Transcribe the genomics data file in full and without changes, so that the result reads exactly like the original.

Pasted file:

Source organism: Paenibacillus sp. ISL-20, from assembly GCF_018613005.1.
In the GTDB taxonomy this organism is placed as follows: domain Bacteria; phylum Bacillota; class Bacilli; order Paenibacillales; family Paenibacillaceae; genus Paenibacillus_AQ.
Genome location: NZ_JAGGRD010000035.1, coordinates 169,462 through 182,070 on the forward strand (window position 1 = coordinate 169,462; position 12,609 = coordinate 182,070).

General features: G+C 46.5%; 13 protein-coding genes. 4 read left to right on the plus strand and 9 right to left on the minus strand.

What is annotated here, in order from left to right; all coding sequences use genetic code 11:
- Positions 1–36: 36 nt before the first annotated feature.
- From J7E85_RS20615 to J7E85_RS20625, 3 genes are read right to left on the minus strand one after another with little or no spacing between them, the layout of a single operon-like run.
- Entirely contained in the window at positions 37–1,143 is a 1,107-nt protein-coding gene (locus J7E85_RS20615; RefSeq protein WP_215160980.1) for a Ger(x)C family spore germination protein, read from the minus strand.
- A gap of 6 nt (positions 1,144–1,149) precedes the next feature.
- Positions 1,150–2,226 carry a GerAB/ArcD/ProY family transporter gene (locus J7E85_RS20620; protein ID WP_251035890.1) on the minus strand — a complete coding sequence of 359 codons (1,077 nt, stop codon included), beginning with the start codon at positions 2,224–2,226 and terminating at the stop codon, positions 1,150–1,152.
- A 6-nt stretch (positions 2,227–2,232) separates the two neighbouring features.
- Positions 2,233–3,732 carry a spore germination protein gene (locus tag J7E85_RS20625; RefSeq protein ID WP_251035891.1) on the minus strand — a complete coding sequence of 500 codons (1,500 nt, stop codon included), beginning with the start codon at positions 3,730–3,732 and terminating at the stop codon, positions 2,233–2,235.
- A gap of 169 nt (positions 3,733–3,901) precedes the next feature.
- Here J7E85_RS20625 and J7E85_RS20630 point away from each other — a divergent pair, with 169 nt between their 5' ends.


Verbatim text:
Source organism: Paenibacillus sp. ISL-20, from assembly GCF_018613005.1.
In the GTDB taxonomy this organism is placed as follows: domain Bacteria; phylum Bacillota; class Bacilli; order Paenibacillales; family Paenibacillaceae; genus Paenibacillus_AQ.
Genome location: NZ_JAGGRD010000035.1, coordinates 169,462 through 182,070 on the forward strand (window position 1 = coordinate 169,462; position 12,609 = coordinate 182,070).

General features: G+C 46.5%; 13 protein-coding genes. 4 read left to right on the plus strand and 9 right to left on the minus strand.

What is annotated here, in order from left to right; all coding sequences use genetic code 11:
- Positions 1–36: 36 nt before the first annotated feature.
- From J7E85_RS20615 to J7E85_RS20625, 3 genes are read right to left on the minus strand one after another with little or no spacing between them, the layout of a single operon-like run.
- Entirely contained in the window at positions 37–1,143 is a 1,107-nt protein-coding gene (locus J7E85_RS20615; RefSeq protein WP_215160980.1) for a Ger(x)C family spore germination protein, read from the minus strand.
- A gap of 6 nt (positions 1,144–1,149) precedes the next feature.
- Positions 1,150–2,226 carry a GerAB/ArcD/ProY family transporter gene (locus J7E85_RS20620; protein ID WP_251035890.1) on the minus strand — a complete coding sequence of 359 codons (1,077 nt, stop codon included), beginning with the start codon at positions 2,224–2,226 and terminating at the stop codon, positions 1,150–1,152.
- A 6-nt stretch (positions 2,227–2,232) separates the two neighbouring features.
- Positions 2,233–3,732 carry a spore germination protein gene (locus tag J7E85_RS20625; RefSeq protein ID WP_251035891.1) on the minus strand — a complete coding sequence of 500 codons (1,500 nt, stop codon included), beginning with the start codon at positions 3,730–3,732 and terminating at the stop codon, positions 2,233–2,235.
- A gap of 169 nt (positions 3,733–3,901) precedes the next feature.
- Here J7E85_RS20625 and J7E85_RS20630 point away from each other — a divergent pair, with 169 nt between their 5' ends.